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Point-of-care C reactive protein to identify serious infection in acutely ill children presenting to hospital: prospective cohort study
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  • Published on:
    Authors' reply:
    • Jan Y Verbakel, General Practitioner, Assistant Professor Nuffield Department of Primary Care Health Sciences, University of Oxford & Department of Public Health and Primary Care, Leuven

    I would like to thank Professor Mitch Blair for his valuable input and bringing up the issue of considering symptoms onset when interpreting point-of-care test results in acute care settings. Recognizing serious infection in children can be challenging, especially at disease onset when the severity of the infection is unclear. Although the choice of biomarker is pivotal in the risk assessment of acutely ill children guided by the point-of-care test result, we had very good rationale to choose C-reactive protein (CRP) as our preferred test.

    Previous research:
    CRP and procalcitonin were identified as the best inflammatory markers for serious infections in children to date in a systematic review, which only identified studies from hospital settings.[1] A CRP <20mg/L and procalcitonin <0.5ng/mL significantly reduce the risk of missing a serious infection in children. Our recent study on point-of-care (POC) CRP in primary care found an even lower threshold of 5mg/L to rule out serious infection in those children, probably due to the early presentation in primary care, when the inflammatory response is still developing, which indeed confirms the importance of setting.[2]
    However, as shown in Figure 6 of the paper by Van den Bruel et al., C-reactive protein and procalcitonin had comparable diagnostic accuracy in the systematic review, as the shape of the curves was roughly similar and the confidence intervals were largely overlapping.[1]

    Practical...

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    Conflict of Interest:
    None declared.
  • Published on:
    CRP first? : Less is better for education
    • Osamu Nomura, Pediatric Emergency Physician Tokyo Metropolitan Children's Medical Center, Division of Pediatric Emergency Medicine

    With great interest, I read a recent study by Verakel et al (1). illustrating the utility of a newly developed algorithm for excluding serious infections (SI) in acutely ill children. Their algorithm stratifies patients into three risk groups based on the values of point-of-care C reactive protein (POC CRP) and is meant to assist the decision making of physicians, especially trainees. This method demonstrated excellent diagnostic performance and enabled physicians to rule out 36% of SI in children visiting outpatient clinics and emergency departments. However, their proposed method does raise some concerns about potential negative consequences in the educational context.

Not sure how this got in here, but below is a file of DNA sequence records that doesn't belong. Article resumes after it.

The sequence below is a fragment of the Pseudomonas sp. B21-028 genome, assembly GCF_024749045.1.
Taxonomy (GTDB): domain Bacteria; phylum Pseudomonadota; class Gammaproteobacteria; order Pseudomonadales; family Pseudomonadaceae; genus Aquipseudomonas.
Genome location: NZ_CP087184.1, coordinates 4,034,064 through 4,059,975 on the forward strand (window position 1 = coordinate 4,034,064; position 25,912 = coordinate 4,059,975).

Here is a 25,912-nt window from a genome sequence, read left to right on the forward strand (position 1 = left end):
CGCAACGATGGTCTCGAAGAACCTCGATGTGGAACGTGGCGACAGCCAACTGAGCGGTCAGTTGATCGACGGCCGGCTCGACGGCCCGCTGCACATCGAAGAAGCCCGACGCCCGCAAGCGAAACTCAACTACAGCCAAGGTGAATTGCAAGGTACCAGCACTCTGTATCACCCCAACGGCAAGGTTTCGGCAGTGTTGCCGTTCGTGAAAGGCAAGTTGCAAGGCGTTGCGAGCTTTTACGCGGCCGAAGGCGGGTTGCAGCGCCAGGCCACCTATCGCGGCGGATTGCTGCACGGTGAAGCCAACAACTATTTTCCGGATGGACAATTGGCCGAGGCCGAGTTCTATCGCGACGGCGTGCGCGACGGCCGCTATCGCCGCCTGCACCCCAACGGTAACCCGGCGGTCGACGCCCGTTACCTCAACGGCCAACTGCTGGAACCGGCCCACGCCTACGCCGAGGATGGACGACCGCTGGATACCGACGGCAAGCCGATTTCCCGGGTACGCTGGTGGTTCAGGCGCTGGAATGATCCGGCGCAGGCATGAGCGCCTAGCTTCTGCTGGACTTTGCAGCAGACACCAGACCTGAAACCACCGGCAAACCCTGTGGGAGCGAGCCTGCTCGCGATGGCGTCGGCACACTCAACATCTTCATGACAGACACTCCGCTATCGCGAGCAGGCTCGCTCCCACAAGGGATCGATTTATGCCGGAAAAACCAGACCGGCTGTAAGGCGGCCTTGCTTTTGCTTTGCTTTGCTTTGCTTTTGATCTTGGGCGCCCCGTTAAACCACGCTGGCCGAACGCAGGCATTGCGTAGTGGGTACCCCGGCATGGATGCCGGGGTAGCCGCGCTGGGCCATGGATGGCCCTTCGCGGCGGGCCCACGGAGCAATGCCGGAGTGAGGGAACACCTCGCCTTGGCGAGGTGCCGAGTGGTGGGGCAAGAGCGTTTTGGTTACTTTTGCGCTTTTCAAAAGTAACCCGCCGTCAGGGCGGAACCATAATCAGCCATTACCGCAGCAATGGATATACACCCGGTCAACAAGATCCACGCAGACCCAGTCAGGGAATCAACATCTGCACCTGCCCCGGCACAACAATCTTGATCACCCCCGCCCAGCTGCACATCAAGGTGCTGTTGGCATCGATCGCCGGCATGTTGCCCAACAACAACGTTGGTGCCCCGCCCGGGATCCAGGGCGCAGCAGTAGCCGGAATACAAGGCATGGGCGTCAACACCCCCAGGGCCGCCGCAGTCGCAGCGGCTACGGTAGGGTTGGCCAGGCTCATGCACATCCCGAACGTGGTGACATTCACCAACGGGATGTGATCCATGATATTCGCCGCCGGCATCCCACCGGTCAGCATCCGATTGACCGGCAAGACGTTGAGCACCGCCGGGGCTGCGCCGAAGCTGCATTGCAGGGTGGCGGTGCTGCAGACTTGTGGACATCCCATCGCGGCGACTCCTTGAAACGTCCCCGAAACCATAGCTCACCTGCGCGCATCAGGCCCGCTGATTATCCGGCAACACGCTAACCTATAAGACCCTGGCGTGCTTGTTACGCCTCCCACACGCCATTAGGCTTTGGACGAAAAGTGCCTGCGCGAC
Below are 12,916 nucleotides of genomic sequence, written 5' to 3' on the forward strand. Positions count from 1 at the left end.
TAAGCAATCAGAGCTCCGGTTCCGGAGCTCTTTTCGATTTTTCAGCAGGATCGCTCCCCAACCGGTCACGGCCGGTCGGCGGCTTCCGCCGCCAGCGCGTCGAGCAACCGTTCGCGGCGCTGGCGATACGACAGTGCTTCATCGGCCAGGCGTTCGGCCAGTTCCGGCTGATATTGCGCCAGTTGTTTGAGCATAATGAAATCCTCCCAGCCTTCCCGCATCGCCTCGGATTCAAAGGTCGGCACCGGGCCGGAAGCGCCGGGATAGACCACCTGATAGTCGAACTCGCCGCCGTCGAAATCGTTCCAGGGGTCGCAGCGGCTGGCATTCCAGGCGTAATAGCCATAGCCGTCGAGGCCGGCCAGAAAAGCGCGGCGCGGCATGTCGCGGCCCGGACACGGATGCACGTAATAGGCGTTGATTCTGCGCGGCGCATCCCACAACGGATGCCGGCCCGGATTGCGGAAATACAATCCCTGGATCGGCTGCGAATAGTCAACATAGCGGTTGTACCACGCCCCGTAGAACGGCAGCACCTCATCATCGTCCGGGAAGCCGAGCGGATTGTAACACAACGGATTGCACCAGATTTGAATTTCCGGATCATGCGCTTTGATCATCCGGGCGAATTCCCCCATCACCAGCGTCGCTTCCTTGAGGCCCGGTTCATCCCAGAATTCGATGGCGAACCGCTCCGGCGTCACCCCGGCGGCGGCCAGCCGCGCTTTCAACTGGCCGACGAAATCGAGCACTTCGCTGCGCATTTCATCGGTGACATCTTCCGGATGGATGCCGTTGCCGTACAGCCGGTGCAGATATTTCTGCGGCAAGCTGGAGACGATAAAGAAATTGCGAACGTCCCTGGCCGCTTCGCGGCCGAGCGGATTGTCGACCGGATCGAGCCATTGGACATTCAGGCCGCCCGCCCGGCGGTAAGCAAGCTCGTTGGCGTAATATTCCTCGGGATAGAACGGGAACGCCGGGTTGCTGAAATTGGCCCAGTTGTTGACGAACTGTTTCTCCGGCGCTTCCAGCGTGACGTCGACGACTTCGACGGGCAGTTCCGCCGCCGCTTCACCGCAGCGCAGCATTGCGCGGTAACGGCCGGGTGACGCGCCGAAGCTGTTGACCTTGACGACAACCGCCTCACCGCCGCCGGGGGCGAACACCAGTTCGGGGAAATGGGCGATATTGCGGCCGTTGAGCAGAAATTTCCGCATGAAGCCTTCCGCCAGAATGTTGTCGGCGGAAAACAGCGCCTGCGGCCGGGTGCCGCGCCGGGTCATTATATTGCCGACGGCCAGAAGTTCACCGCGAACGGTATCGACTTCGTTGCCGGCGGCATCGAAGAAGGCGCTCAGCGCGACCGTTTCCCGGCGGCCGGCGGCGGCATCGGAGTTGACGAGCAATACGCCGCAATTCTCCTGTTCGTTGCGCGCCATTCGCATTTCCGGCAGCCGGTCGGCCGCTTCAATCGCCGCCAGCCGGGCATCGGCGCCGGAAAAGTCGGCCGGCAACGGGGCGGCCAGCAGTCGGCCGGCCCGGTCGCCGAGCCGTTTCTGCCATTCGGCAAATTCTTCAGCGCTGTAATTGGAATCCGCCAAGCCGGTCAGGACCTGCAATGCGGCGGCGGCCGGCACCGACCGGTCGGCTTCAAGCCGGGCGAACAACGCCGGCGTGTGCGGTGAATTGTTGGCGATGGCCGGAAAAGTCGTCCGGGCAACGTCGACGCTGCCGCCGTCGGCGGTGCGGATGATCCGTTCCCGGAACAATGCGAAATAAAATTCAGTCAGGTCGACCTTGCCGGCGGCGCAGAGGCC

The algorithm requires physicians to perform the POC CRP test for all patients regardless of their pre-test probability of SIs. In addition, their model may lead young physicians to draw conclusions about the patients’ clinical features only after estimating the risk of SI based on the POC CRP value and may cause them to neglect the importance of history taking and physical examinations.
    As the authors state, the POC CRP is an innovative tool in pediatric acute care; a POC sample can be obtained by a simple finger prick and the test results can be obtained within several minutes. Nevertheless, in pediatric practice sometimes “doing nothing” is better than “doing something”. This may well be one of the most important principles in pediatrics (2-4). Our role as senior physicians is to show traine...

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    Conflict of Interest:
    None declared.
  • Published on:
    Testing in relation to timing of illness needs to be considered
    • Mitch Blair, Professor of Paediatrics and Child Public Health Imperial College London

    The authors have added an interesting opportunity to refine our clinical decision making with the addition of a point of care test (POC) . However I would argue that choice of POC test might be a critical factor here and very much dependent on initial onset of symptoms. Some years ago published data on the then relatively new POC test for Procalcitonin (PCT-Q) indicated that children presenting within 24 h, PCT performed significantly better (AUC 0.96, SE 0.05) than CRP (0.74, 0.12).(1) This could well explain the differences the authors found in the primary care arm of their study. Setting for these tests becomes increasingly important as we see a shift of more children being seen in GP run Urgent Care Centres with a possibly a different spectrum of illness severity.(2) Prospective studies in different settings comparing both of these biomarkers as POCs would be worth further cosideration.

    References
    1 K. Brent, S .M. Hughes, S .Kumar, A. Gupta, A. Trewick,
    S. Rainbow, R. Wall and M. Blair
    Is procalcitonin a discriminant marker of early
    invasive bacterial infection in children?
    Current Paediatrics (2003) 13, 399

    2 . Gritz A, Sen A, Hiles S, Mackenzie G, Blair M. G241(P) More under-fives now seen in urgent care centre than A&amp;E- should we shift our focus? Arch Dis Child [Internet]. 2016 Apr 27 [cited 2016 Aug 3];101(Suppl 1):A132.1-A132. Available from:...

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    Conflict of Interest:
    None declared.